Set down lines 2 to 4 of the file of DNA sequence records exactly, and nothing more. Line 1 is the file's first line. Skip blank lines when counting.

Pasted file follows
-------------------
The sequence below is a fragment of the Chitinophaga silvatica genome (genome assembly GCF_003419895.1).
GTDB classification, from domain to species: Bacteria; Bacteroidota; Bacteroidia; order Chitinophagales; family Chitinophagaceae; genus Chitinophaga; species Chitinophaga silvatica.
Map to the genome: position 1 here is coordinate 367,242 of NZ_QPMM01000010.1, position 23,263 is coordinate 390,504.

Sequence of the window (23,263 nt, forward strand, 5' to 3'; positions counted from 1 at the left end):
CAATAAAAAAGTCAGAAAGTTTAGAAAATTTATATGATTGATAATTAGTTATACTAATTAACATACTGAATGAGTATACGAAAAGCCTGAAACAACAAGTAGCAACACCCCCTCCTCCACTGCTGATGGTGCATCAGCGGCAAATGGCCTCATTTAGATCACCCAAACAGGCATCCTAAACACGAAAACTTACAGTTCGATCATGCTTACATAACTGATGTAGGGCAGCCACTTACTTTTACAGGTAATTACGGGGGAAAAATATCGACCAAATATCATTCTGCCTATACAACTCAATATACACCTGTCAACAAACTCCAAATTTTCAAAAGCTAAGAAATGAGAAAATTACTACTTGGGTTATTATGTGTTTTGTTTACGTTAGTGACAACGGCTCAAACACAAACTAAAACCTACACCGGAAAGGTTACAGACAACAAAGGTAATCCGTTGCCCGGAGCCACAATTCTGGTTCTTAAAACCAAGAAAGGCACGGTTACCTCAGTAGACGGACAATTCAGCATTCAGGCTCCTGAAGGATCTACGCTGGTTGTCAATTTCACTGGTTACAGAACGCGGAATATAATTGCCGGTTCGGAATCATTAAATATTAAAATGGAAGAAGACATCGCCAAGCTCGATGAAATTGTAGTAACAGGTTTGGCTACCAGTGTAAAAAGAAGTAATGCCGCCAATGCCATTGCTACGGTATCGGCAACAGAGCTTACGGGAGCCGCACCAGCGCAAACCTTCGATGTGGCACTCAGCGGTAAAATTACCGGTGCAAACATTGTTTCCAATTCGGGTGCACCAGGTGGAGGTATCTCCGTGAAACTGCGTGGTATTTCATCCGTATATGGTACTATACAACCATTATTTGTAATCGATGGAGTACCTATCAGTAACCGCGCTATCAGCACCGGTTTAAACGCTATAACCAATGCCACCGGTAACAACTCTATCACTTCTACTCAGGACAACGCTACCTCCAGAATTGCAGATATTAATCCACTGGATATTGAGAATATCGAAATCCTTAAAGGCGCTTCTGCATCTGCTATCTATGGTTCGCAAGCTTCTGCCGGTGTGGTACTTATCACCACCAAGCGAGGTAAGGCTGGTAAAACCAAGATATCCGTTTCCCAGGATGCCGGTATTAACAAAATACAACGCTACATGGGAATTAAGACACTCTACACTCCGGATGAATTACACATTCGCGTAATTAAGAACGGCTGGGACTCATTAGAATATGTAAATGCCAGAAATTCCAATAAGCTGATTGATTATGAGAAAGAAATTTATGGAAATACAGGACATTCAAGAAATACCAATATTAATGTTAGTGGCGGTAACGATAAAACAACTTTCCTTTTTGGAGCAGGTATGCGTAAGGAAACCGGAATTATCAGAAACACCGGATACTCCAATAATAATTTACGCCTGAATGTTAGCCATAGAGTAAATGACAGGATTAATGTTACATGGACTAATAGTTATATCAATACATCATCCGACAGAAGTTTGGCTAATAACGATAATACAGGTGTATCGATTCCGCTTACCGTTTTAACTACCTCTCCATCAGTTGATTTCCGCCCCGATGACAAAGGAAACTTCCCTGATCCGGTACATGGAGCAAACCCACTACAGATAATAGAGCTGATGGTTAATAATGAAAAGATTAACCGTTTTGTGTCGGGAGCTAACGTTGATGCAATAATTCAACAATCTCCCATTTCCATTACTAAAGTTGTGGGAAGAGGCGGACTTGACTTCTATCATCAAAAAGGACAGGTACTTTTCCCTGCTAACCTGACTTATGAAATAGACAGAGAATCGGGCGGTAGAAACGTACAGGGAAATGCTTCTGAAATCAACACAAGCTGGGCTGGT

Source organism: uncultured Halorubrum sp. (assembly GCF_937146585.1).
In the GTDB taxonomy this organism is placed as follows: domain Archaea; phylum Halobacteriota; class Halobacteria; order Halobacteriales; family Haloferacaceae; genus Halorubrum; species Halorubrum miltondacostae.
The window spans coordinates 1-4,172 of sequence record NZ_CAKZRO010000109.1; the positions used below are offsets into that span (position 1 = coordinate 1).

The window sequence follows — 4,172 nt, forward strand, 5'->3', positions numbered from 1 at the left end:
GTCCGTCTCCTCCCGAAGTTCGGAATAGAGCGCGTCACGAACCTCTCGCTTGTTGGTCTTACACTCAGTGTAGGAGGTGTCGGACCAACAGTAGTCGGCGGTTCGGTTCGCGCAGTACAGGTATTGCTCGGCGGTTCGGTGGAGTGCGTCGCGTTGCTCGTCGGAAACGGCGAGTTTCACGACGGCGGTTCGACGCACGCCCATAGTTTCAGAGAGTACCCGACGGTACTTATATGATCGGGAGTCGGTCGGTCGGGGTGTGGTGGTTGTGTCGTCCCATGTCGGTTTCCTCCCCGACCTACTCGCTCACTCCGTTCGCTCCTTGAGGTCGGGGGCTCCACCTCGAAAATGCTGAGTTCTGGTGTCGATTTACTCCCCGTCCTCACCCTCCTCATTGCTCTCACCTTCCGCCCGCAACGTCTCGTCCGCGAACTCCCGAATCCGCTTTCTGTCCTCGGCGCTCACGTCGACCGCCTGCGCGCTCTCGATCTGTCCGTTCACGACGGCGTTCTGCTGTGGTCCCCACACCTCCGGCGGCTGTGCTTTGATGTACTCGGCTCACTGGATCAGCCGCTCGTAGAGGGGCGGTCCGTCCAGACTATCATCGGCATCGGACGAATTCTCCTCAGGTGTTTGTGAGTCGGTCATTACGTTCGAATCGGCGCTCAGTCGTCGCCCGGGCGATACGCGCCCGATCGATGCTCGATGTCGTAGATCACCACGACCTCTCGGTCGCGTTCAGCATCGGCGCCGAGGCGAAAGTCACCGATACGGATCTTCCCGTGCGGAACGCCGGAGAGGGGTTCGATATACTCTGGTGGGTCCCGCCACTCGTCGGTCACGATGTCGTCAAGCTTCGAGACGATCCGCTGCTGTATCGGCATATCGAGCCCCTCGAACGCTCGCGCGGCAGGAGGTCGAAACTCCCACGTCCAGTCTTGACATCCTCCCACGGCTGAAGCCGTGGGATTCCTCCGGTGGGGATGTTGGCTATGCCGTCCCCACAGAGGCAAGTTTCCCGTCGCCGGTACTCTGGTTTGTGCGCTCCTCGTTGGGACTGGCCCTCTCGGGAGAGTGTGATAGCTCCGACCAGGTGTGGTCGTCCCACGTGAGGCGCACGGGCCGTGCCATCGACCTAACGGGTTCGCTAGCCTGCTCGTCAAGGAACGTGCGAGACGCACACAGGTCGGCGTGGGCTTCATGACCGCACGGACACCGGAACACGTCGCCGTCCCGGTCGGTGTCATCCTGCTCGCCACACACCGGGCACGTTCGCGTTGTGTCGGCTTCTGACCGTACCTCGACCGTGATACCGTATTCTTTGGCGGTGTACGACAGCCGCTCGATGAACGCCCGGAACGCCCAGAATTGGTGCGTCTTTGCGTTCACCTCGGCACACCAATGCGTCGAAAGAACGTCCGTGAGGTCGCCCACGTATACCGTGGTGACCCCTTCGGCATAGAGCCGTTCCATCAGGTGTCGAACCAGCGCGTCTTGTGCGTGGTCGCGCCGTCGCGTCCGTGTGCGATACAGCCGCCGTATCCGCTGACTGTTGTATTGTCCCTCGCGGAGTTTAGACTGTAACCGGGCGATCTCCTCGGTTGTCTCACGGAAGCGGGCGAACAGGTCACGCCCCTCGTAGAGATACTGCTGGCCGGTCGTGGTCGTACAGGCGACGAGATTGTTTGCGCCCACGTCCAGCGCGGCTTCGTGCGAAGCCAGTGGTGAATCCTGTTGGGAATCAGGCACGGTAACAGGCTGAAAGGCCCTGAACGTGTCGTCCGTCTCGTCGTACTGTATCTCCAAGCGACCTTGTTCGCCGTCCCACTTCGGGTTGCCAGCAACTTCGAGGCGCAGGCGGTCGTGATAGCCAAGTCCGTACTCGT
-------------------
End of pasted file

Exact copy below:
GTDB classification, from domain to species: Bacteria; Bacteroidota; Bacteroidia; order Chitinophagales; family Chitinophagaceae; genus Chitinophaga; species Chitinophaga silvatica.
Map to the genome: position 1 here is coordinate 367,242 of NZ_QPMM01000010.1, position 23,263 is coordinate 390,504.

Sequence of the window (23,263 nt, forward strand, 5' to 3'; positions counted from 1 at the left end):